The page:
Best Practices

The most common method of successfully recruiting a new director involves existing board members and company officers using their own networks and personal contacts to suggest names of possible candidates. Survey results suggest that 65 percent of board appointments are based on board members’ own network or personal knowledge.


One of the key lessons that board members must learn is not to cross the line between governance and operations. The most important job of the board on which you serve is to hire the CEO and hold him or her accountable for results. By crossing the line, you interfere with the ability of the CEO to do their job.


Sometimes it seems easier to leave the running of the family business to professionals who earned their stripes working in the industry. But the most effective family businesses are those where the family, the board and the management form a true partnership. All three do their part in ensuring that the business strategies are being executed and are part of the important conversations taking place in the boardroom.


In addition to general business challenges—like the economy, competition and the need for product innovation—family-owned companies must contend with issues unique to family businesses, such as the need to preserve harmony. But potential family disagreements need not threaten the survival of the business. Early and proactive planning before the issues arise enables family businesses to successfully navigate internal and external pressures.


Virtually every director we speak to strongly affirms that CEO succession planning is their board’s number one priority. And most subscribe to the view that under ordinary circumstances promoting from within is preferable to bringing in an outsider — too much is at stake to risk a cultural mismatch.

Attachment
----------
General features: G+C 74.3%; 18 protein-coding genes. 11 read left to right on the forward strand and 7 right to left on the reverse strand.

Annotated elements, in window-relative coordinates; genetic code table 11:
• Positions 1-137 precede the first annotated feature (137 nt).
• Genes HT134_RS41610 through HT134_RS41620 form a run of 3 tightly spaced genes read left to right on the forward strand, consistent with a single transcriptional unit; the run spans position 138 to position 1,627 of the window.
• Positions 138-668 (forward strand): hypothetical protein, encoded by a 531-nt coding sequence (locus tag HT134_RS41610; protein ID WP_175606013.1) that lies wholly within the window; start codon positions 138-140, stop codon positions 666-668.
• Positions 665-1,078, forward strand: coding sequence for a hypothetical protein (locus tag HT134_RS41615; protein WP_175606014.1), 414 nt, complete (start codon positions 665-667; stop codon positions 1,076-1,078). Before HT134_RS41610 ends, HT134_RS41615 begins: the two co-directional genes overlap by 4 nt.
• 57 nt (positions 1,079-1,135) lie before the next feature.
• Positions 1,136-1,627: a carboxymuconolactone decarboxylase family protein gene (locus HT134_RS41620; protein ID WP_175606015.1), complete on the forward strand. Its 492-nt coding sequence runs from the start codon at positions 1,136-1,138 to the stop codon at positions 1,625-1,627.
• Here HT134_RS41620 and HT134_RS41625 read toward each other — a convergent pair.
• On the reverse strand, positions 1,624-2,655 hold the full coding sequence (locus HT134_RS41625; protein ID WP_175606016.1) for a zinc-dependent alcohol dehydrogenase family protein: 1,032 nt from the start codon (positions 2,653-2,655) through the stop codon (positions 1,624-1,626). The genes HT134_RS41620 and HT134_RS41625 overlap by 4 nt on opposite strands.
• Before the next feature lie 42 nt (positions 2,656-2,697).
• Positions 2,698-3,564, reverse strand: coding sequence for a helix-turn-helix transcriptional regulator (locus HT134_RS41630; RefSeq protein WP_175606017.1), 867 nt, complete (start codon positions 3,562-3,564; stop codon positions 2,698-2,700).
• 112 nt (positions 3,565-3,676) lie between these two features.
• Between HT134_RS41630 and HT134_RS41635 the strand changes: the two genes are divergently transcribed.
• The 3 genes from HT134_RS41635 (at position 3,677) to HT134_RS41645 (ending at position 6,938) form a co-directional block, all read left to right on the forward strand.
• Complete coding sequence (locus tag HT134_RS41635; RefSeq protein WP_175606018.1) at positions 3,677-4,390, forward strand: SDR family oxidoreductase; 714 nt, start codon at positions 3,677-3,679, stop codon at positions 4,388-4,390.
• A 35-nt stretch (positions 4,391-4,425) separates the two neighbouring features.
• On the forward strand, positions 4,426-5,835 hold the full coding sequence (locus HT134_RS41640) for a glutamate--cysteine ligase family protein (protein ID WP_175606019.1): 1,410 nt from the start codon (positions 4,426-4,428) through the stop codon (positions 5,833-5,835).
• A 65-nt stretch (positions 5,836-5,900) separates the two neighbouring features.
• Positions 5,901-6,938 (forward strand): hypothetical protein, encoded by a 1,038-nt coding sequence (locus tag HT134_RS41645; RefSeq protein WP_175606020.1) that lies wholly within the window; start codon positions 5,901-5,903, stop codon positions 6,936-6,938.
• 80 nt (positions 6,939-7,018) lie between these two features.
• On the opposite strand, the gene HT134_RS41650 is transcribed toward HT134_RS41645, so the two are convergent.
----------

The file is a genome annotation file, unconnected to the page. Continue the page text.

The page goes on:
We see more family companies interested in corporate governance today than we did a decade ago, as shown in changes they’ve made to their boards. While some family companies have a board only to satisfy legal compliance requirements, more are moving toward the outer rings on the family business corporate governance model. Ultimately, owners will choose which level best suits the company’s needs and when changing circumstances mean the company’s governance should transition to another ring.


When ownership of a family company passes from a sibling partnership to a cousin collaboration, important decisions must be made concerning design and leadership of the board.

  Imagine a typical family-owned business, started by a husband and wife who, through hard work and sharp wits, built the enterprise and proudly passed it on to their children. The siblings then grew the business through its second generation. Governance? No problem. The owners all worked for the family business, so they were the decision-makers who charted its course.


Global companies—public, private and family-owned—compete with everyone everywhere for everything. Good directors can help companies acquire a competitive advantage in the global marketplace. If a company does only what worked in the past, its directors will wake up one day and find that they have been left behind.


A small to medium-size business that has an advisory board is rare in today’s world. However, assembling a board of advisors may be one of the most important steps a CEO can take to assure the success of the company, giving the business a significant advantage over competitors that rely solely on internal talent.


Private boards can borrow from the public sphere, and use committees to provide specific focus on key issues for the board as a whole.

Bob Holland, Director, Carver Bancorp, Inc.:  â€œIf you can identify resources that can help the company, whether it’s resources or leadership transition or whatever, wherever you would reach outside for expertise, there’s an opportunity for a committee.”